new experiences, travel, Uncategorized

Breathing at altitude

Coming out of surgery, the nurse shaking me awake to tell me to breathe, I guess I had stopped breathing. I have always been a shallow breather.  In the mountains there are quite a few cafe’s that offer beer, espresso and oxygen.  At the corner stores they sell Boost which is 150 puffs of oxygen in a can.  There is even an IV clinic that will hydrate you with a bag of fluids and oxygen at the same time.   My fiance is quite fit and has a huge lung capacity.  He has been quite an athlete in his life running triathlons and is an avid skier.

Here in the mountains he is struggling with breathing. He has decided to go to the IV clinic today called Vida-flo.  He was looked after by an emergency nurse, that also works at the IV hydration clinic.  She told him that altitude sickness only occurs above 8,600 ft. He got a bag of saline with B9, B12, B6, Zinc, Vit C, Zofran, famotidine, Glutathione, Vit D and Toradol for his headache.  All this was accompanied by oxygen for 45 minutes.  He says he feels great.  Only in America would they offer all your vitamins by IV for $50. If you went into an American emergency room for an IV and oxygen it would be hundreds of dollars. It makes me wonder how sir Edmond Hillary coped with the altitude when he climbed Everest?

I was interested in a more holistic approach to assist me in adjusting to the altitude.  We went to  a place called Viva Float which provides isolation float tanks filled with 1,000lbs of dissolved magnesium.  Floating weightless is supposed to do the following: Increases oxygen flow, Strengthens the immune system, Improves sleep, Eliminates fatigue and jet lag, Alleviates stress (mental and physical), and  alleviate problematic respiratory symptoms.  Sounds good. We arrived, got a tour and showered for 10 minutes with two cleansers before getting into the float tank.  You had a choice of red light, blue light, white light or blackout.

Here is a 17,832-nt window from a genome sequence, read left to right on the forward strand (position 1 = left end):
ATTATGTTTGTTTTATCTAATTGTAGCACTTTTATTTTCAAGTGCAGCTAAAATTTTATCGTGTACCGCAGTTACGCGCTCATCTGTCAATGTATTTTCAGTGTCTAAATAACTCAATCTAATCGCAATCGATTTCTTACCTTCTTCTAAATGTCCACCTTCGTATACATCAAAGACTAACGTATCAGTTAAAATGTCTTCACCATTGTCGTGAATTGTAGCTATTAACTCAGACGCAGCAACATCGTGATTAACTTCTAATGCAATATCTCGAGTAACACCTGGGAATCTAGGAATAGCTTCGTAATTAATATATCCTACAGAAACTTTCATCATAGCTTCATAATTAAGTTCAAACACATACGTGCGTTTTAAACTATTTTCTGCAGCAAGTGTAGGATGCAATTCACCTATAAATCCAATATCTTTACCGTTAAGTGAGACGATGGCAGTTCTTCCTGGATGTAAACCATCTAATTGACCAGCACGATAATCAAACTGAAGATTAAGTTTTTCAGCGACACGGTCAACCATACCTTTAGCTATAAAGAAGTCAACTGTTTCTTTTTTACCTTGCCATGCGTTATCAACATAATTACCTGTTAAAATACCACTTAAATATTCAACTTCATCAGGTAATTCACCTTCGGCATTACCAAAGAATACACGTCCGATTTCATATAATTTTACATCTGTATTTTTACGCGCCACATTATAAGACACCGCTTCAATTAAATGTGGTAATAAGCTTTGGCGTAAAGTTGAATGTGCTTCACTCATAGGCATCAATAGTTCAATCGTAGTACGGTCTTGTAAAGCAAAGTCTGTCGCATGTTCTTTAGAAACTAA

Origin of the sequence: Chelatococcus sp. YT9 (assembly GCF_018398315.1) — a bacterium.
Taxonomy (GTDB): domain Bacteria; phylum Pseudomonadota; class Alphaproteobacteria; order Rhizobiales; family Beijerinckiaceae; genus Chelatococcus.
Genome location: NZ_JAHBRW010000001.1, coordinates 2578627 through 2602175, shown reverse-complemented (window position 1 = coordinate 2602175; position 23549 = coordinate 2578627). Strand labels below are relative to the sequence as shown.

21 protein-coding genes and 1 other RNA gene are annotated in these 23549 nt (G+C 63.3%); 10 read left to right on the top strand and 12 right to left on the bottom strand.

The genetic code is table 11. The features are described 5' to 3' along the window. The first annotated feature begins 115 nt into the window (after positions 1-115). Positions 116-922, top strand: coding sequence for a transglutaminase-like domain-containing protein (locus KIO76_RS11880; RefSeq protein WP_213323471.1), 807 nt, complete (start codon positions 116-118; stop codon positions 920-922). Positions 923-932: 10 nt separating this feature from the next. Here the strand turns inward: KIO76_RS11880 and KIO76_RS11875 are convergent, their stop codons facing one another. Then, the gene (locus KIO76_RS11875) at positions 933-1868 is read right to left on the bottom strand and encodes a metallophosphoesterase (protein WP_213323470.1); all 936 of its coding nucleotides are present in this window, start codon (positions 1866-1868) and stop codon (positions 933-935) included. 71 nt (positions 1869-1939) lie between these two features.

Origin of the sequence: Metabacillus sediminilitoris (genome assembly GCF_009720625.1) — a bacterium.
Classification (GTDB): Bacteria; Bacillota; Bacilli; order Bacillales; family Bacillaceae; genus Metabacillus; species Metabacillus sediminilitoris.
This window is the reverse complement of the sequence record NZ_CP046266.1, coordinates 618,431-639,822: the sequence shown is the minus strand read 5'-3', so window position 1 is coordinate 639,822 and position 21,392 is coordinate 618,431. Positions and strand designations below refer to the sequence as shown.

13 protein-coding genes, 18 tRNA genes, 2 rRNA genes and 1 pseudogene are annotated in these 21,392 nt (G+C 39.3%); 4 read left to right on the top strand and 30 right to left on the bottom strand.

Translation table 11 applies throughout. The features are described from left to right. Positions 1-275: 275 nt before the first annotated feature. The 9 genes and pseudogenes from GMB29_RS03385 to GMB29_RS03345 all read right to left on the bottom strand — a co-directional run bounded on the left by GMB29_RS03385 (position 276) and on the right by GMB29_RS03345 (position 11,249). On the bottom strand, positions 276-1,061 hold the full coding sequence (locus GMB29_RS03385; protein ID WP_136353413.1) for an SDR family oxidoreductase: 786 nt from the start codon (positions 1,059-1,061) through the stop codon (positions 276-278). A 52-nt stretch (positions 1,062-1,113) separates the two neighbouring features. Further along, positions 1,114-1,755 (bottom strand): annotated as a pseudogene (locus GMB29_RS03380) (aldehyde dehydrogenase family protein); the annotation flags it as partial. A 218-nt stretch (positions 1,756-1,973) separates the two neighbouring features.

After floating in the dark for 60 minutes I felt completely relaxed, almost in a stoned state.  My skin felt buffed like I had ex-foliated everywhere.  I felt peaceful and content.  That night I slept for 12 hours, which I have not done in years and years.  My fiance struggled with the float tank, he had trouble breathing in the enclosed space and in the water.

I am surprised how well my body has adapted to altitude.  I have no trouble breathing perhaps because I am such a shallow breather that my body is used to less oxygen. Even as a baby I remember being in my mother’s womb and the doctors “turned me” because I was feet first.  We were living in Malaysia at the time, and health care was antiquated.  Now doctors never turn babies because of the health risks.   At the time of birth I had the umbilical cord wrapped around my neck 5 times, because of being turned.  I was blue at the time of birth.  My father said he put his fingers under the cords so I could breathe.  I remember misinterpreting his actions-that he was trying to kill me.

I came into this world almost dead and breathless.   There are some theories that your breath represents your trust in life.  Those who are shallow breathers don’t have a full trust in life or the world.

In my 20’s I learned conscious connected breath work.  This is  a way to deepen your breath and unearth stress and patterns. Conscious connected breath works on the principle that there is a direct connection between mental and physical well-being and the openness of the breathing. Relaxing and releasing the breath dissolves tension in both the body and the mind. It was a profound experience being coached in breath work.  I had flashbacks to the womb and also before being born.  Flying over my mother as a spirit and choosing her because she would provide the most lessons to me, and that I could bring her love that she so desperately needed at the time.  I felt vibrated in as a soul to my mother.

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